1. Your mind gets focussed on what’s really important about your interaction on that site.
  2. You have more time to play Bejewelled
  3. You realise there is more to life than online fora.
  4. Your stress levels and blood pressure tend to be a bit healthier.

Worth doing. 386ing yourself is not good. People being wrong in bars gets limited by barmen asking if you have no homes to be going to. You need an equivalent for the internet.

Interesting stuff to listen to: More or Less

Tim Harford, the Undercover Economist at the Financial Times does a radio series on BBC Radio 4 and BBC World Service called More or Less which takes a look at how statistics are reported. It is produced in cooperation with the Open University which is an extraordinary resource that I have the fortune to benefit from at the moment.

We don’t really have something like this in Ireland which is a pity. New Zealand has a lovely blog site that does something similar except on a blog rather than on the radio. I’m inclined to perhaps looking at this model and doing a post a week on the subject but this would mean I’d have to find time to read the Irish papers, even the ones I can’t stand, to find some poor statistical reporting and then write about it.

 

I’m tempted, however.

Science – it’s a girl thing

Let’s assume you want to get more women into science, and more women to stay there once they are in.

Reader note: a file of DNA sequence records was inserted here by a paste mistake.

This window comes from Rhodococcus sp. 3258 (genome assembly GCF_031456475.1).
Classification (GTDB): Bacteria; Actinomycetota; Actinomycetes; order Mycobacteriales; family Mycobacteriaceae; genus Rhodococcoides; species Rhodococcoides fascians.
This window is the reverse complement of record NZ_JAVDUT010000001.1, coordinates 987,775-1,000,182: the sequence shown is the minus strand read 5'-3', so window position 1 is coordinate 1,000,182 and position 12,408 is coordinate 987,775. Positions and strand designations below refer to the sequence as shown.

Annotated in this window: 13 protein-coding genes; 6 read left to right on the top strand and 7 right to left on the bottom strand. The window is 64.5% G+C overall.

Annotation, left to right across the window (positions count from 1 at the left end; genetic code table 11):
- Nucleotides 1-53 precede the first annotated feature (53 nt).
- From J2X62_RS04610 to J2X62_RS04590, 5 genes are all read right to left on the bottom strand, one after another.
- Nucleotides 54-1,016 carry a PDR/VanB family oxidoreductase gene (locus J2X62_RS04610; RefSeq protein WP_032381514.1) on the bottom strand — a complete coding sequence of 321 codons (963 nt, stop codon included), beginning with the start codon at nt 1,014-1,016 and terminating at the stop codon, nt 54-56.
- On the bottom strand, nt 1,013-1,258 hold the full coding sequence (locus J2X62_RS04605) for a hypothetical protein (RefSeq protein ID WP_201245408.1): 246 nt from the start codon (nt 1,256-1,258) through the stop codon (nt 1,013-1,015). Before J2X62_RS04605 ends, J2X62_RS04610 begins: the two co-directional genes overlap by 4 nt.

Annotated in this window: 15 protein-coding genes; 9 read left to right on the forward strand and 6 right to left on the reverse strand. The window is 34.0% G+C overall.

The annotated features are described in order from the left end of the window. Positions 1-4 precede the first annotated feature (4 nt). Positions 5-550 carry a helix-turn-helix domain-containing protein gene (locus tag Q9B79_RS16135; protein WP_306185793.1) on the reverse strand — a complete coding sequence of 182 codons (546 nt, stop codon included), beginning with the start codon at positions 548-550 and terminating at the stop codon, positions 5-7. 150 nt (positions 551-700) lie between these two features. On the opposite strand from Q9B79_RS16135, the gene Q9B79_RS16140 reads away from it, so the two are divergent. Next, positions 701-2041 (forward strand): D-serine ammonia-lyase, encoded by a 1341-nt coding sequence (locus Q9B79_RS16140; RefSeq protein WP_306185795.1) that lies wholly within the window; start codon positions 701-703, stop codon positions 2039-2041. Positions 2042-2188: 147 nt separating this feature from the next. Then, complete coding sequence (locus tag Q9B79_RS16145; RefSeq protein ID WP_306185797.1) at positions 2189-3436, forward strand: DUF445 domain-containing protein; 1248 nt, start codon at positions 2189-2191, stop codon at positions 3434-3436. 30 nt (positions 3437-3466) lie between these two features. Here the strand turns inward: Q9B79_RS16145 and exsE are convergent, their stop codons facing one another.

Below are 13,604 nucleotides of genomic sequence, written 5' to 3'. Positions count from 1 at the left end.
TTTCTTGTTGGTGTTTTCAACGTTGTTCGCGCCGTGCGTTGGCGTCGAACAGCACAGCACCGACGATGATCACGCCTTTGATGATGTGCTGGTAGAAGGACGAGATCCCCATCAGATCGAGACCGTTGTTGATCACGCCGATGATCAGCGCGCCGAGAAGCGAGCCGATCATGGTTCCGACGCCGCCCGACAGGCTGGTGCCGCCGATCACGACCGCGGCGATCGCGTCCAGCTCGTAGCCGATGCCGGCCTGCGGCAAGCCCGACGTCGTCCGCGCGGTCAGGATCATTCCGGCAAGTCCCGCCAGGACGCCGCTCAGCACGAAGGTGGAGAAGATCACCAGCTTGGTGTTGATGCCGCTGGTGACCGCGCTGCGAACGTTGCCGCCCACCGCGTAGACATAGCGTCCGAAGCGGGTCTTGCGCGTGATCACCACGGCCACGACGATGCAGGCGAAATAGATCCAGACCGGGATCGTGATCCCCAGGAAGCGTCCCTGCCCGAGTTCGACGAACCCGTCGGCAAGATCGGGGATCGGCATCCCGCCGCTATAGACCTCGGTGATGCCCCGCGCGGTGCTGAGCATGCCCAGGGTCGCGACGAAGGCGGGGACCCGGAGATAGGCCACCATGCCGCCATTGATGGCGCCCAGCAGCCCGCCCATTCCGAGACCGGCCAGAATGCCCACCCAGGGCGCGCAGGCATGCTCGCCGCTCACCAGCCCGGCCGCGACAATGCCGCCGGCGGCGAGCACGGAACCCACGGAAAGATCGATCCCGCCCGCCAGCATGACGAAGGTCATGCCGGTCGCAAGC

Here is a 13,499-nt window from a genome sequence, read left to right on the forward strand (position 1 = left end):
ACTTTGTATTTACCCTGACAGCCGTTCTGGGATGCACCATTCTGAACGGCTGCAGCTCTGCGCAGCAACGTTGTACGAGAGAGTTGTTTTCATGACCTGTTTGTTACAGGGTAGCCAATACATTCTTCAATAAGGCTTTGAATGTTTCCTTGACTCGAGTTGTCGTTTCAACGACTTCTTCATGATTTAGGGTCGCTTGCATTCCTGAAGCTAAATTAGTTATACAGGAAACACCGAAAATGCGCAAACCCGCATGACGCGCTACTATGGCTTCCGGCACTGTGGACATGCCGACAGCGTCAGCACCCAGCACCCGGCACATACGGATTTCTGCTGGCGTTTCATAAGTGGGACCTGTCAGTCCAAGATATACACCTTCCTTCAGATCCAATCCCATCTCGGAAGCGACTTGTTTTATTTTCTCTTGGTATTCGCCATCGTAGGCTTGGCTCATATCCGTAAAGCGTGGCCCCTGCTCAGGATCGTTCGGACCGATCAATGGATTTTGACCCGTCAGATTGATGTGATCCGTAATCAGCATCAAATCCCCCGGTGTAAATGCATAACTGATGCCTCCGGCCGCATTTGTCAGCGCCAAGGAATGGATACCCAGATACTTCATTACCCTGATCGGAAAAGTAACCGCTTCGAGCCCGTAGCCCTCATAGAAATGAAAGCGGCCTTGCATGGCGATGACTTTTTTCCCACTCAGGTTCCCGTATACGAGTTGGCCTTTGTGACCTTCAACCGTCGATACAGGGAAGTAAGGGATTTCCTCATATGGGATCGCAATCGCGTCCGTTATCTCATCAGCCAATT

And then you release this video clip. Daily Telegraph link by the way.

I feel sorry for the European Commission in certain respects. They have to deal with all sorts of cross cultural misunderstandigs and miscommunications. They’re everybody’s favourite target – particularly amongst politicians – for a punchbag. And then sometimes, they just get things wrong.

There are issues getting girls into science. I’m not absolutely sure why although when the time was I chose languages over chemistry because I wanted to live in France (yes, I know this is a superficial reason) and the chem/lang course I’d love to have done did not exist at the time. I am back studying mathematics and statistics however with some vague interest in geology and oceanography so….

But women don’t stay in science because they don’t think it’s cool and trendy. There are practical issues for a lot of jobs which make them very unfriendly for women who take time off to have children. There is a lot of instability in the academic/science world in terms of funding at the moment. Science is still not really all that well remunerated compared to – for example – the financial industry. And, though it grieves me to say it, whether many are willing to admit it or not, women are not always welcomed by men in the workplace, regardless of what work it is.

This video sucked. It has been pulled from the campaign site now. But in terms of getting girls into science, I have to say I think this comic strip is one of the best ever:

XKCD nails it again.

There are a couple of great, great messages in this.